Lebanese judge investigating Beirut port explosion 2020 resumes investigation | Beirut explosion news
The investigation into the 2020 explosion was delayed for months by legal challenges as well as resistance from organizations.
The Lebanese judge investigating the deadly 2020 Beirut port explosion has unexpectedly begun his investigation, after a 13-month suspension due to political opposition to his efforts to question key officials.
The move of Judge Tarek Bitar was reported on Monday by the Lebanese media and several news organizations, which judicial officials called. Bitar has issued new charges against eight senior officials and senior officials, setting dates for their questioning, Reuters news agency reported, citing a legal source.
Bitar also ordered the release of five people arrested shortly after the blast – former port officials Michel Nahoul, Shafiq Merhi and Sami Hussein; a welder of Syrian origin, Ahmad Rajab; and a contractor, Salim Shebli.
The investigation into the explosion that killed 218 people and damaged large areas of Beirut has been destabilized since December 2021 by legal challenges as well as resistance from groups.
Politicians Bitar tried to question, including Hezbollah allies, mounted dozens of legal challenges disputing his right to question them and saying he had exceeded his powers.
The explosion on August 4, 2020, one of the largest non-nuclear explosions in history, was caused by hundreds of tons of ammonium nitrate left unloaded at the port in 2013, but no senior official to hold him accountable.
Despite the surprising decision, there is still a lot of pressure on Bitar, who the lawyer and activist Nizar Saghieh said was “without a doubt” that he would continue to “stop his work”.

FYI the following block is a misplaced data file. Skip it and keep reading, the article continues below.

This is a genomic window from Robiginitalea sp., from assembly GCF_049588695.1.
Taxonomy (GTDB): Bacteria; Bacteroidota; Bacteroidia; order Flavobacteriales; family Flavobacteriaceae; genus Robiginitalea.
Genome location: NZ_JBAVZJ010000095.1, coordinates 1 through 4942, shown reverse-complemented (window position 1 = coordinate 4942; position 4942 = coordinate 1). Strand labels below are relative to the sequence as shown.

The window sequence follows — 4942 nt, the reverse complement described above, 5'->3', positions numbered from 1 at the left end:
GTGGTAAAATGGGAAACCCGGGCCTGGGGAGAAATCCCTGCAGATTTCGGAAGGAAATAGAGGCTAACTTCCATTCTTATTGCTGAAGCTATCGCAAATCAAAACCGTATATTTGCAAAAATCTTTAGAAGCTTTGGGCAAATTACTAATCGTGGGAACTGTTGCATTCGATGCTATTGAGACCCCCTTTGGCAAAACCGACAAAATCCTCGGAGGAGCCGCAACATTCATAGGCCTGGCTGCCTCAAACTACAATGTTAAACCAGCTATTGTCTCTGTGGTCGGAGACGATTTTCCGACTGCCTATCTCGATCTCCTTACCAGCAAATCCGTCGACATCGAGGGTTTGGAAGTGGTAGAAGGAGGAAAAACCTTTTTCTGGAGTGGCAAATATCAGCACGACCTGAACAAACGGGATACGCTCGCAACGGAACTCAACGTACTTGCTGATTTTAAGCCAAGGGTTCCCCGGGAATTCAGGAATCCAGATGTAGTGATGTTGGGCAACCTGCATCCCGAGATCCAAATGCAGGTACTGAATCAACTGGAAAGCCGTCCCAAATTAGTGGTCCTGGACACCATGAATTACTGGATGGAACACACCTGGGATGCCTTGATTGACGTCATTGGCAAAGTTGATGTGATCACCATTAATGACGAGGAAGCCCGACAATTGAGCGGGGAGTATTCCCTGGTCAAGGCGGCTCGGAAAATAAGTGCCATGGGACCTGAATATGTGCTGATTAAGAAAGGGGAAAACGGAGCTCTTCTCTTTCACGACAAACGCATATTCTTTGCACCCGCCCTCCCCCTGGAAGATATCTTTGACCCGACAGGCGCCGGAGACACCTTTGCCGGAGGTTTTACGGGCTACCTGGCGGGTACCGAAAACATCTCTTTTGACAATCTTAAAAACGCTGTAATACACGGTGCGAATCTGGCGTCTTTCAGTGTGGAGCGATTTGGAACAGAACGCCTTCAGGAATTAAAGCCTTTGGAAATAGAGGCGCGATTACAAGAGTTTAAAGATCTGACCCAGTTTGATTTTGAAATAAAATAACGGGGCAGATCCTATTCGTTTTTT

“Bitar is fighting against the policy of freedom” in Lebanon, Saghieh said.
In February 2021, Bitar’s predecessor as chief justice was removed from the case after accusing high-level politicians.
Parliament has refused to lift immunity granted to lawmakers, and Bitar’s requests to question top security officials have been rejected.
Senior Bitar politicians sought to interrogate members of Parliament Speaker Nabih Berri’s Amal Movement, a key Hezbollah ally, along with Hassan Diab – prime minister at the time of the blast – and top security official Major-General Abbas Ibrahim.
All of them, including former ministers Ali Hassan Khalil and Ghazi Zeaiter, have denied wrongdoing, and some say they have immunity from prosecution.
The interior ministry has also failed to implement arrest warrants issued by Bitar, undermining his push for accountability.
A protest against Bitar called Hezbollah and its allies in October 2021 led to deadly violence.
Lebanon’s judiciary, where positions depend heavily on political patronage, has long been susceptible to political influence.
Many families of explosion victims, human rights groups, and legal activists continue to support Bitar, saying he has set a precedent for accountability and justice in Lebanon.